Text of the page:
January 29, 2019; Fast Company
A new study, authored by Molly Delano Brennan and Miecha Ranea Forbes of Koya Leadership Partners, an executive search firm that works with nonprofits, surveyed 102 of its clients regarding board diversity for a report titled “The Governance Gap”. In the report, the authors found, as Ben Paynter writes in Fast Company, that “90 percent of board members interviewed said they felt leadership diversity was critical to success, but fewer than 50 percent had taken any steps to boost inclusion among their own boards.”
This finding is unexceptional. The authors themselves note that their findings largely duplicate those of BoardSource’s 2017 “Leading with Intent.” As NPQ pointed out at the time, “With all the talk in recent years…you would think that nonprofits across the country might be prioritizing this issue…[but] diversity has actually declined on nonprofit boards.”
We do wish that when reports like this are written, however, that analysts would up their game. The Fast Company headline illustrates what not to do: “The people running nonprofits continue to be rich, white, and unsure how to change that” it reads. But knowledge is hardly the issue. Nonprofits know—but are they willing to act? Acting requires not simply creating nominating committees, but interrogating core values that make nonprofit organizations white spaces.
Writing last fall in NPQ, Elizabeth Castillo highlights some of the barriers: “Implicitly, these organizations recognize there is a cultural mountain to climb. Their lip service [to equity] means they are fine staying at the homogeneous basecamp rather than risking the ascent to the higher elevation of equity in their own organizations.”
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Castillo adds that “to develop the collective will to embrace diversity and share power…requires us to invent new ways of doing, being, and relating.” In particular, Castillo says, board propensity to prioritize fundraising over all else must be challenged. Boards looking for new members should consider “intangible and non-monetary resources that prospective members can bring to the organization. Examples of these resources include social capital (relationships in the community), intellectual capital (knowledge of community strengths and needs), cultural capital (familiarity with community norms and values), and political capital (connections to local and regional staff members and elected officials).”
Brennan and Forbes, in their report, acknowledge that “several survey participants mentioned that their boards prioritized fundraising responsibilities over working on strategies to increase diversity.” Their response is to find people of color who have wealth, which is one approach, but that, of course, would lead to a failure to tap into community members of any color or ethnicity who may contribute to the board in a myriad of ways other than fundraising. This suggestion brings with it some stunning assumptions about the requirements of good governance and the realities of fundraising, among other things, and fosters a narrative that’s unfriendly to the growing number of intelligent, discerning people of lesser financial means. It definitely does not take to heart the need to consider the new ways of doing, being, and relating that Castillo raises.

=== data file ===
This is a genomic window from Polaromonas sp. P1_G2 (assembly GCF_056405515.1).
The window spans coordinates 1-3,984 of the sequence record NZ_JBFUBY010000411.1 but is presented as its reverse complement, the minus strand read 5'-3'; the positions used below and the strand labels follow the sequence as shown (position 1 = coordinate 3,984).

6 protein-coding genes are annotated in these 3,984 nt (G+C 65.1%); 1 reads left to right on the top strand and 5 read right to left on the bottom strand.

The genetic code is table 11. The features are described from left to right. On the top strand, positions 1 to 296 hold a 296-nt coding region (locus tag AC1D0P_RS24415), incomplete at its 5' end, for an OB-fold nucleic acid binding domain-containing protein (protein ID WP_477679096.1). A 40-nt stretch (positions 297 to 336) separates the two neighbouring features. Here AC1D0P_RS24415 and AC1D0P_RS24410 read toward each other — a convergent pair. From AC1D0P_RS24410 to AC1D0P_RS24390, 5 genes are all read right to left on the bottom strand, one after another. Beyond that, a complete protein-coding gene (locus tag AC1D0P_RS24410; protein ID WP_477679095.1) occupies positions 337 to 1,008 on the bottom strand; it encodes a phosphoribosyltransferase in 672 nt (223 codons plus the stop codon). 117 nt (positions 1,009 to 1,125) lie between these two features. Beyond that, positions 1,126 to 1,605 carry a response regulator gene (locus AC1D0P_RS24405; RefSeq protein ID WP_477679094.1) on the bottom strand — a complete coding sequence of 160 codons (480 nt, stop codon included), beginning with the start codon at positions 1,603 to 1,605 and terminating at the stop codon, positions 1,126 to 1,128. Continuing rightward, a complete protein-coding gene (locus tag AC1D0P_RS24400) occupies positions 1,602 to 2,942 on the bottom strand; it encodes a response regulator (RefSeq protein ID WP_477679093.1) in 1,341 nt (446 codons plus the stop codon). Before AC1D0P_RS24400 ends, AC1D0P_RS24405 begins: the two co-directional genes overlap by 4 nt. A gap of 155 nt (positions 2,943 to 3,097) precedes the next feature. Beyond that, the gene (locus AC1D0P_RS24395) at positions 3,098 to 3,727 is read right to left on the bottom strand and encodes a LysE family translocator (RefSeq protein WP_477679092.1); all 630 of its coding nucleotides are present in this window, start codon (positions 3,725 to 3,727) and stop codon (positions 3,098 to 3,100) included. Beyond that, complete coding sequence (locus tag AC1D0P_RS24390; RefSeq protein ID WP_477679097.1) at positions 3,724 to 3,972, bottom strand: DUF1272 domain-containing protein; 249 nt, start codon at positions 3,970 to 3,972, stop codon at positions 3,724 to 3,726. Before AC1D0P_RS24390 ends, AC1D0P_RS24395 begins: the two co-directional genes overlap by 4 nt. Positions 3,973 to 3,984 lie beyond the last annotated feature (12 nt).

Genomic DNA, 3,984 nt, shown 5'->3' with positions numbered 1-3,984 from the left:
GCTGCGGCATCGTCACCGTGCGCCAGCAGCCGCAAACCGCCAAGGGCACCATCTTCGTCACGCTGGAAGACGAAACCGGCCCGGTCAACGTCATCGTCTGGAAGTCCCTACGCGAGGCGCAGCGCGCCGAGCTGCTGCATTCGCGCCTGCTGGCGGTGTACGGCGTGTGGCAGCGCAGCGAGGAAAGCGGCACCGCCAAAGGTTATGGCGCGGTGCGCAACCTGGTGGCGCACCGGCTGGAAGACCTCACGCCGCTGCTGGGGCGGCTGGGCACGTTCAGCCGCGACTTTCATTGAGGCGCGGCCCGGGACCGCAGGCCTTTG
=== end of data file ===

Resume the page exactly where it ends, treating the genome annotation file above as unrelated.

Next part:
In addition to their survey, Brennan and Forbes outline recruitment strategies. Since Koya is a search firm, this is something they should and do know about. Some suggestions they make are to:
- Work with partners: “Local and regional leadership development networks—such as Coro (a national organization that trains ethical, diverse civic leaders), the NAACP Young Professional Network, and the Young Nonprofit Professional Network (YNPN)—are all good places to build connections and potential pipelines,” Brennan and Forbes explain. (We agree.)
- Tap into staff knowledge: “Though it may sound obvious, it’s rare for boards to ask staff members for input on potential board members. But staff are on the front lines…. Bringing staff into the process of diversifying the board can also be useful in other ways. It can help staff see the board’s commitment and action, create new connections between the board and staff, and bring new ideas to the table.”
- Build the bench: “Create subcommittees or advisory boards that include community members and stakeholders who aren’t full-fledged board members but may be in time, and ensure that these small groups are diverse. This is an excellent way to build a more diverse network for support at the board level and a pipeline for board recruiting in the future.” (An excellent strategy that builds your engagement muscle more generally.)
These strategies can help, but you cannot simply patch in racial equity without engaging in true power sharing and interrogating your organization’s own core values. Some strategies that Brennan and Forbes recommend, such as a breakfast meeting with leaders of color in the community to generate suggestions for board members, could fail spectacularly if the organization has never “shown up” before. Relationship building, of course, takes time, respect, and deep listening.
Bottom line: Building racial equity is possible, and many tactics and strategies can help you get there. But most important of all is being willing to deeply interrogate why your board is not already representative of the community you aim to serve.—Steve Dubb